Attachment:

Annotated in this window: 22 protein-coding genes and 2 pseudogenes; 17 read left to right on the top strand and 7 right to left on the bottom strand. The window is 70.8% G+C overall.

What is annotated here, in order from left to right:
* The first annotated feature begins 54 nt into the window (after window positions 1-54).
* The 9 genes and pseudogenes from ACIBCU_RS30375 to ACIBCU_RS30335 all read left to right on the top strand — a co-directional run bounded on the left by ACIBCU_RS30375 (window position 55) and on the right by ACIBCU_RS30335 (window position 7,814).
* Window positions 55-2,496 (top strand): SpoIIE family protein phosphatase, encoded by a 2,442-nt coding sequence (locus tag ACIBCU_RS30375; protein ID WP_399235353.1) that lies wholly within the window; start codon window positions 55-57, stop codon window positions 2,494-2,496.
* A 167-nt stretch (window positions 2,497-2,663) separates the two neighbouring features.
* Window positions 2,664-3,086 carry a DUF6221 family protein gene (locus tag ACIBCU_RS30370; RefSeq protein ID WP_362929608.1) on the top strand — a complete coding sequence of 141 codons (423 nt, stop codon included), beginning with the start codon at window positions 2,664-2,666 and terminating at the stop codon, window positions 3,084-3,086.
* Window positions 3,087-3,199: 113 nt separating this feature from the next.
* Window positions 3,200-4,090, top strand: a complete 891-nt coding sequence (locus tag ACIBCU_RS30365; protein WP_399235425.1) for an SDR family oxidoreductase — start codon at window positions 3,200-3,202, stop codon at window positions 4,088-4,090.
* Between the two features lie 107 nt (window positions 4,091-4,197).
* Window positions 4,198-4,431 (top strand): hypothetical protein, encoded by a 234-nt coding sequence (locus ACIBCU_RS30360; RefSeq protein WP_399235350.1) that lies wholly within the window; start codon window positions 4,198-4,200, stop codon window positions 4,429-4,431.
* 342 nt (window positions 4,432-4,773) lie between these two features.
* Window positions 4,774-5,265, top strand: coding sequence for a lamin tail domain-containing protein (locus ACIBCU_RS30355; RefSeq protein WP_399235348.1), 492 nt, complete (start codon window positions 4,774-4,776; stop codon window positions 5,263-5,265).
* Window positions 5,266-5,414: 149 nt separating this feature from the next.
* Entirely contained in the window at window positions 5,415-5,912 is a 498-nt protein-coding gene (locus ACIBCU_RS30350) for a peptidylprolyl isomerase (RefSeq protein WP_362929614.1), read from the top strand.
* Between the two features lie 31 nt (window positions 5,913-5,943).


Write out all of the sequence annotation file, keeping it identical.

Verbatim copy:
Annotated in this window: 22 protein-coding genes and 2 pseudogenes; 17 read left to right on the top strand and 7 right to left on the bottom strand. The window is 70.8% G+C overall.

What is annotated here, in order from left to right:
* The first annotated feature begins 54 nt into the window (after window positions 1-54).
* The 9 genes and pseudogenes from ACIBCU_RS30375 to ACIBCU_RS30335 all read left to right on the top strand — a co-directional run bounded on the left by ACIBCU_RS30375 (window position 55) and on the right by ACIBCU_RS30335 (window position 7,814).
* Window positions 55-2,496 (top strand): SpoIIE family protein phosphatase, encoded by a 2,442-nt coding sequence (locus tag ACIBCU_RS30375; protein ID WP_399235353.1) that lies wholly within the window; start codon window positions 55-57, stop codon window positions 2,494-2,496.
* A 167-nt stretch (window positions 2,497-2,663) separates the two neighbouring features.
* Window positions 2,664-3,086 carry a DUF6221 family protein gene (locus tag ACIBCU_RS30370; RefSeq protein ID WP_362929608.1) on the top strand — a complete coding sequence of 141 codons (423 nt, stop codon included), beginning with the start codon at window positions 2,664-2,666 and terminating at the stop codon, window positions 3,084-3,086.
* Window positions 3,087-3,199: 113 nt separating this feature from the next.
* Window positions 3,200-4,090, top strand: a complete 891-nt coding sequence (locus tag ACIBCU_RS30365; protein WP_399235425.1) for an SDR family oxidoreductase — start codon at window positions 3,200-3,202, stop codon at window positions 4,088-4,090.
* Between the two features lie 107 nt (window positions 4,091-4,197).
* Window positions 4,198-4,431 (top strand): hypothetical protein, encoded by a 234-nt coding sequence (locus ACIBCU_RS30360; RefSeq protein WP_399235350.1) that lies wholly within the window; start codon window positions 4,198-4,200, stop codon window positions 4,429-4,431.
* 342 nt (window positions 4,432-4,773) lie between these two features.
* Window positions 4,774-5,265, top strand: coding sequence for a lamin tail domain-containing protein (locus ACIBCU_RS30355; RefSeq protein WP_399235348.1), 492 nt, complete (start codon window positions 4,774-4,776; stop codon window positions 5,263-5,265).
* Window positions 5,266-5,414: 149 nt separating this feature from the next.
* Entirely contained in the window at window positions 5,415-5,912 is a 498-nt protein-coding gene (locus ACIBCU_RS30350) for a peptidylprolyl isomerase (RefSeq protein WP_362929614.1), read from the top strand.
* Between the two features lie 31 nt (window positions 5,913-5,943).